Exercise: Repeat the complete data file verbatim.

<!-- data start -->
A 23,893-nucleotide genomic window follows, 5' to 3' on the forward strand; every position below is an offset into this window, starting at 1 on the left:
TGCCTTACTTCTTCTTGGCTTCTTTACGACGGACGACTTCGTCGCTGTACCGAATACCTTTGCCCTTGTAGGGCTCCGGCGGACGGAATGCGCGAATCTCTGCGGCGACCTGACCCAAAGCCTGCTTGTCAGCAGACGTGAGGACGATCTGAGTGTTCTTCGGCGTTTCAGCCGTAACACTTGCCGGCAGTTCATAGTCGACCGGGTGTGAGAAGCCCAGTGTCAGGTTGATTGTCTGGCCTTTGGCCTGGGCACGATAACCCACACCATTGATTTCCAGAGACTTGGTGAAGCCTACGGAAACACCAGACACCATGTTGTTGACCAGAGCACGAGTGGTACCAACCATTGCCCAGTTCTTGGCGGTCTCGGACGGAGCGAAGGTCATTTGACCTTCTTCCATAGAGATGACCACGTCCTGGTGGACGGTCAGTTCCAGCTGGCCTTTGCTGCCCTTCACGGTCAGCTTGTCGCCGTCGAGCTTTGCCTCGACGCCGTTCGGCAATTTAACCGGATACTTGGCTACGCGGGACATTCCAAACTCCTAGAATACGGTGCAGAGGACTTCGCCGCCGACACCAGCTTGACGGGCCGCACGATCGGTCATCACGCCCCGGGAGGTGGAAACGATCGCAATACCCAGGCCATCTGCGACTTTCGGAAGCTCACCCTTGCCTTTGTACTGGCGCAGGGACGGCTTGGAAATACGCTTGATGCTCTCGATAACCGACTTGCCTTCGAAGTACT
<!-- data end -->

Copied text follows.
A 23,893-nucleotide genomic window follows, 5' to 3' on the forward strand; every position below is an offset into this window, starting at 1 on the left:
TGCCTTACTTCTTCTTGGCTTCTTTACGACGGACGACTTCGTCGCTGTACCGAATACCTTTGCCCTTGTAGGGCTCCGGCGGACGGAATGCGCGAATCTCTGCGGCGACCTGACCCAAAGCCTGCTTGTCAGCAGACGTGAGGACGATCTGAGTGTTCTTCGGCGTTTCAGCCGTAACACTTGCCGGCAGTTCATAGTCGACCGGGTGTGAGAAGCCCAGTGTCAGGTTGATTGTCTGGCCTTTGGCCTGGGCACGATAACCCACACCATTGATTTCCAGAGACTTGGTGAAGCCTACGGAAACACCAGACACCATGTTGTTGACCAGAGCACGAGTGGTACCAACCATTGCCCAGTTCTTGGCGGTCTCGGACGGAGCGAAGGTCATTTGACCTTCTTCCATAGAGATGACCACGTCCTGGTGGACGGTCAGTTCCAGCTGGCCTTTGCTGCCCTTCACGGTCAGCTTGTCGCCGTCGAGCTTTGCCTCGACGCCGTTCGGCAATTTAACCGGATACTTGGCTACGCGGGACATTCCAAACTCCTAGAATACGGTGCAGAGGACTTCGCCGCCGACACCAGCTTGACGGGCCGCACGATCGGTCATCACGCCCCGGGAGGTGGAAACGATCGCAATACCCAGGCCATCTGCGACTTTCGGAAGCTCACCCTTGCCTTTGTACTGGCGCAGGGACGGCTTGGAAATACGCTTGATGCTCTCGATAACCGACTTGCCTTCGAAGTACT